NSA Chief Says Data Collection Targeted, Obeys Constitutional Limits
A program used to investigate 54 cases related to terrorism follows strict rules, the head of the National Security Agency tells Black Hat attendees.LAS VEGAS—The National Security Agency's controversial data-collection programs have aided the investigation of 54 "terrorism-related activities" in the past six years, while following strict rules and being subject to intense scrutiny by all three branches of government, the head of the U.S. spy agency told attendees in a keynote kicking off the first day of the Black Hat security conference here on July 31. Standing in front of a packed ballroom, Gen. Keith B. Alexander, commander of the U.S. Cyber Command (USCYBERCOM) and director of the National Security Agency, spoke for nearly an hour on the two programs that the NSA uses to gather information on possible terrorists. The two initiatives, authorized under sections 215 and 702 of the Foreign Intelligence Surveillance Act (FISA), bring together data on calls and communications between U.S. residents and allows the agency to wiretap communications between non-U.S. citizens, respectively. The agency's efforts are limited, with only 22 people allowed to query the database of metadata and detailed auditing of any request or access to the database, Alexander said. "It is focused," he said. "If you think about net flow and the amount of information generated, you could not afford nor want to collect everything. It makes analysis harder."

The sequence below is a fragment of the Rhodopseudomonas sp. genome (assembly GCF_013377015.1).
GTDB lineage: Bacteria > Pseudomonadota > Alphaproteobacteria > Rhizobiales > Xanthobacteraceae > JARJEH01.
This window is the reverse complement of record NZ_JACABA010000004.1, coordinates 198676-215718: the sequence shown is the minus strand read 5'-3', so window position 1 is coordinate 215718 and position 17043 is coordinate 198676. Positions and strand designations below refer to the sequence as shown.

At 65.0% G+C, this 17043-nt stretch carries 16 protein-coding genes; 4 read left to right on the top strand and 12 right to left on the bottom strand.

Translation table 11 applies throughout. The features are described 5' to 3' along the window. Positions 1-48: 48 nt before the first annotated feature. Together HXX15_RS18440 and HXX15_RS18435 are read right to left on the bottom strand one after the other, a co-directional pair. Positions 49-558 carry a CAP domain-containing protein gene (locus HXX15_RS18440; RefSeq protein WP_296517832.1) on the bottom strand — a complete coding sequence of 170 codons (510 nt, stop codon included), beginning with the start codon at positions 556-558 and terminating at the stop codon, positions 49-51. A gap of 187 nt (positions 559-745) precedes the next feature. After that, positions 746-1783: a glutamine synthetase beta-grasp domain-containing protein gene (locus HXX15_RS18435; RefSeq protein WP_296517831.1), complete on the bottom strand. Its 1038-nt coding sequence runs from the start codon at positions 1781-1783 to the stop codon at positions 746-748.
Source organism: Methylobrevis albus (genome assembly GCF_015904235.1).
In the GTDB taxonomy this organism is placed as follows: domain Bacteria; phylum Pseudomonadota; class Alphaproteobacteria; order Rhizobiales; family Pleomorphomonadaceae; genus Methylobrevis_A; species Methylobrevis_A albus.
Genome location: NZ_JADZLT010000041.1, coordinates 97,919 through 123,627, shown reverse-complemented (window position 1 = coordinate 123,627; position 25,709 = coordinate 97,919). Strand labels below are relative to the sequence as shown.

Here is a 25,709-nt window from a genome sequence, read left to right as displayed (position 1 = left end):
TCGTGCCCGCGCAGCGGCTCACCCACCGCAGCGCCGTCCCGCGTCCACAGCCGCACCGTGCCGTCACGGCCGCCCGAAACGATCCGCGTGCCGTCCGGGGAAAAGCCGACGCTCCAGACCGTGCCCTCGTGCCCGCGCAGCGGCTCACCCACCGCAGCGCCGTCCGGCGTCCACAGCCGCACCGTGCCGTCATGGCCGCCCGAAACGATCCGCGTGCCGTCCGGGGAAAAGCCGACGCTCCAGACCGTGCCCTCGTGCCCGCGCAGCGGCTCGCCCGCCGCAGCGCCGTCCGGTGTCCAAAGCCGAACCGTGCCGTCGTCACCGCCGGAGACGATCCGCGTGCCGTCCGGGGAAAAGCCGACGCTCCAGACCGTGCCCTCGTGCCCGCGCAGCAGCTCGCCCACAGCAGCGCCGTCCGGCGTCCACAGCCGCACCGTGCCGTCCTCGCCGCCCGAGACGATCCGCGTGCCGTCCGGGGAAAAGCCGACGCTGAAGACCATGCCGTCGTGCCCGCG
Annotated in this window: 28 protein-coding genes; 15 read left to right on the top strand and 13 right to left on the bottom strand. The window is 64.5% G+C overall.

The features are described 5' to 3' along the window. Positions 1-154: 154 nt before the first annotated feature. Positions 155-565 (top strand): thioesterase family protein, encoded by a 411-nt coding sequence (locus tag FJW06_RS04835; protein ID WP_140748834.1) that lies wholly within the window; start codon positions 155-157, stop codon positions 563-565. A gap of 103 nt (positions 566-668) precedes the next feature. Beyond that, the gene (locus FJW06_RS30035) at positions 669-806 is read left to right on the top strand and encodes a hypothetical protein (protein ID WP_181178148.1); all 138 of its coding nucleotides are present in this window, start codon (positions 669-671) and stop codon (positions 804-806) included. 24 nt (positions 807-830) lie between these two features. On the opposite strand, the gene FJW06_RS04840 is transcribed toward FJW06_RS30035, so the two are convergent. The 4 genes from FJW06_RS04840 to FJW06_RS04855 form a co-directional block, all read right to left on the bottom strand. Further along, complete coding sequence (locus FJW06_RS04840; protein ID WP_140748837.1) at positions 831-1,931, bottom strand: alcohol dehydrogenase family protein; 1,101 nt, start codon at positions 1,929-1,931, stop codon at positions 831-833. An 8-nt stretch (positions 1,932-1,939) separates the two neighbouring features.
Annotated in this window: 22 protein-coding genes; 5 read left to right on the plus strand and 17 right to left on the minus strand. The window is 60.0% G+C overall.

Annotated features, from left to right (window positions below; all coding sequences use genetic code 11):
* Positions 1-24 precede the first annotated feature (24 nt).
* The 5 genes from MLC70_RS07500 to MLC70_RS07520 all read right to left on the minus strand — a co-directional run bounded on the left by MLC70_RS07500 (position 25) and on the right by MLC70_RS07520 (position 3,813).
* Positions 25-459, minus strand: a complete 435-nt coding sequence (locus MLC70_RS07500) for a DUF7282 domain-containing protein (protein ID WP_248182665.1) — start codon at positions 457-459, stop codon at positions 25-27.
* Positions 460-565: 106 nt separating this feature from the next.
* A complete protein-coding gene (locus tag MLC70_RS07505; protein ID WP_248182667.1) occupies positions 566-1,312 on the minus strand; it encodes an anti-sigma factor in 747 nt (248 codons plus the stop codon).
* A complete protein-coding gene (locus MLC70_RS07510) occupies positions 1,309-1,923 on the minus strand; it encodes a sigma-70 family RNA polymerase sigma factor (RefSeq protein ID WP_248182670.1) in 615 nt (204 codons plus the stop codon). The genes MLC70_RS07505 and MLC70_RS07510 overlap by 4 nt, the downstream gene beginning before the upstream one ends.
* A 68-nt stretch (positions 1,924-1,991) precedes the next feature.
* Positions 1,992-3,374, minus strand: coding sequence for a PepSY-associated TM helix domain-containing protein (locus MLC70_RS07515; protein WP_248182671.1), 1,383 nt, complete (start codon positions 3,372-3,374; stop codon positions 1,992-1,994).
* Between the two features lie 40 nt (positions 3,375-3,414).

"Anyone here that has been up against a federal judge knows that they don't take any…I'm trying to think of a word here—even from a four-star general," he said.In the past six years, the NSA has helped investigations into 54 terrorist-related activities across the world, including 13 in the United States and 25 in Europe. Alexander was not given a free pass at Black Hat. A handful of hecklers accused him of lying to Congress and questioned whether the NSA was working within the U.S. constitution. Prior to Alexander taking the stage, a dozen eggs were confiscated from a member of the audience as well.